Patak Paces U.S. Men in Win at World University Games

Aug. 9, 2007

BANGKOK, Thailand - Evan Patak, a former top player for the UC Santa Barbara men's volleyball team, helped lead the United States to a win over Germany Thursday in its first match at the 2007 World University Games in Southeast Asia.

In Pool C play, the U.S. topped Germany in three sets by scores of 25-22, 25-22, and 25-22 at the IMPACT Convention Center in Bangkok.

Patak, who played his final season at UCSB in 2007, paced the U.S. squad with a team-high 13 points in the match. The Gauchos' all-time leader in service aces, Patak dished out four un-returnable balls Thursday.

"We didn't know what to expect," said Patak, a six-foot-eight opposite hitter. "But, with every team, we're just focused on taking care of our side of the net, and as the match progresses, we get a better feel for the other team. That was our mentality going into this. (Germany) was good and they challenged us in some areas. We made some adjustments and got the win."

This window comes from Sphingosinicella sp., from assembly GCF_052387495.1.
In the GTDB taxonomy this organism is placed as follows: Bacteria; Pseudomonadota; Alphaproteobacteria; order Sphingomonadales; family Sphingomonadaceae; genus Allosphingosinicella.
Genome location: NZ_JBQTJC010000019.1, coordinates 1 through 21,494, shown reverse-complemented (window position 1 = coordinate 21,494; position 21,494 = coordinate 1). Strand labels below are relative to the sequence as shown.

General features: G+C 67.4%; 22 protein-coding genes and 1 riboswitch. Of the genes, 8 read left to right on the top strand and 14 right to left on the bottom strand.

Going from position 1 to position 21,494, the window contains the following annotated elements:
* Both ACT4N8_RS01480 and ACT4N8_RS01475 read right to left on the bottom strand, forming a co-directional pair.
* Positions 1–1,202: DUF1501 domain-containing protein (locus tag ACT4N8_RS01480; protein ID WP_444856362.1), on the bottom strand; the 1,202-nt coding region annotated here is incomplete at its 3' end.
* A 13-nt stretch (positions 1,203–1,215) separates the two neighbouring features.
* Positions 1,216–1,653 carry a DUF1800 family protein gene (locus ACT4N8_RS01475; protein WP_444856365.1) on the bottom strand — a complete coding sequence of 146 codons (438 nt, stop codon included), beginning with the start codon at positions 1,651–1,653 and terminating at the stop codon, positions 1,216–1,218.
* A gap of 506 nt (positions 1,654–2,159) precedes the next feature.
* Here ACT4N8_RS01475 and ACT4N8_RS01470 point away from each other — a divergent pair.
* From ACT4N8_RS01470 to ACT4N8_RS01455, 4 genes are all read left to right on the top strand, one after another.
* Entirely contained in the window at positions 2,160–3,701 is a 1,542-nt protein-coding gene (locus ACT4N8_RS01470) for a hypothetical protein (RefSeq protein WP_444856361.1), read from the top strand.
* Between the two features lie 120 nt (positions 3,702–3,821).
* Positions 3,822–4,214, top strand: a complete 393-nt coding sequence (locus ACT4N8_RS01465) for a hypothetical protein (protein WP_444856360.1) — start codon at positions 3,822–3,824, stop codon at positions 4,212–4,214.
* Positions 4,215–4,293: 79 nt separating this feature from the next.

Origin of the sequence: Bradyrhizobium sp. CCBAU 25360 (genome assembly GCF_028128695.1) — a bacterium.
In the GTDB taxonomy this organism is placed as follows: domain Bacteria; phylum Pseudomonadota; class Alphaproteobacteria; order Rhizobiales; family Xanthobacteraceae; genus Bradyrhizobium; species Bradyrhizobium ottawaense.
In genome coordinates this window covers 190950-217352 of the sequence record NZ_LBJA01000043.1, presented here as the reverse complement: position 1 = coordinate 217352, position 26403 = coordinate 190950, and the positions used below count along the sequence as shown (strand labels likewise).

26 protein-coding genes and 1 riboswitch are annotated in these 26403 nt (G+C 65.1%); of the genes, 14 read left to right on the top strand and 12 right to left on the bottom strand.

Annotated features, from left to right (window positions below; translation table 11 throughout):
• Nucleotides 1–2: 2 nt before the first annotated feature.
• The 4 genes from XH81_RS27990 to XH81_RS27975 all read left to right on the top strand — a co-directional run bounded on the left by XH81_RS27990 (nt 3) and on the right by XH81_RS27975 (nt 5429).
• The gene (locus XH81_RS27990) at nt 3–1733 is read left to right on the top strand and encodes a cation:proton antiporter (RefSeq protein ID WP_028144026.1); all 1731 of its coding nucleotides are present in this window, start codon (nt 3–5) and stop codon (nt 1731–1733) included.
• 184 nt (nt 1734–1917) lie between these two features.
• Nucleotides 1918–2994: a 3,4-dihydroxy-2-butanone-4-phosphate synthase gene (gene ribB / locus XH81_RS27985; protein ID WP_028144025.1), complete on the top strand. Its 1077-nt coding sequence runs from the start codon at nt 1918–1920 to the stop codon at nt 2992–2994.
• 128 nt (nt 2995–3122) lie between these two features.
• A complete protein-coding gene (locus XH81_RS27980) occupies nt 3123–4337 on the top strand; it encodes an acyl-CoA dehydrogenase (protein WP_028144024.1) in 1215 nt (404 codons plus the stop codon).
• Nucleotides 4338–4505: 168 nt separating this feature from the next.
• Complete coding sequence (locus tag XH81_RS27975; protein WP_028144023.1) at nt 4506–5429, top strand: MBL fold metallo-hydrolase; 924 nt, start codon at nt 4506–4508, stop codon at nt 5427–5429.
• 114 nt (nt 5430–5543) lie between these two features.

Long Beach State's Paul Lotman finished with 10 points and UC Irvine's David Smith totaled eight. Pepperdine's Andy Hein had a team-best two blocks.

In 2003, Patak, a Pleasanton, Calif. native, helped lead the U.S. contingent to a bronze medal at the World University Games. He was selected to play again in 2005, but an injury forced him to the sidelines.

The U.S. continues pool play vs. Sweden on Friday at Thammasat University.

The World University Games, sponsored by FISU, the International University Sport Federation, bring together top collegiate athletes from around the world for 11 days of competition in a multi-sport Olympic-style event. The World University Games or Universiade, which include both summer and winter versions, are held every two years for student-athletes between the ages of 17 and 28. Eligible athletes must be registered for a full course of study at a university or have obtained their degrees within a year of the Games. The 2007 Games run from August 8-18 with more than 160 countries and nearly 12,000 athletes competing.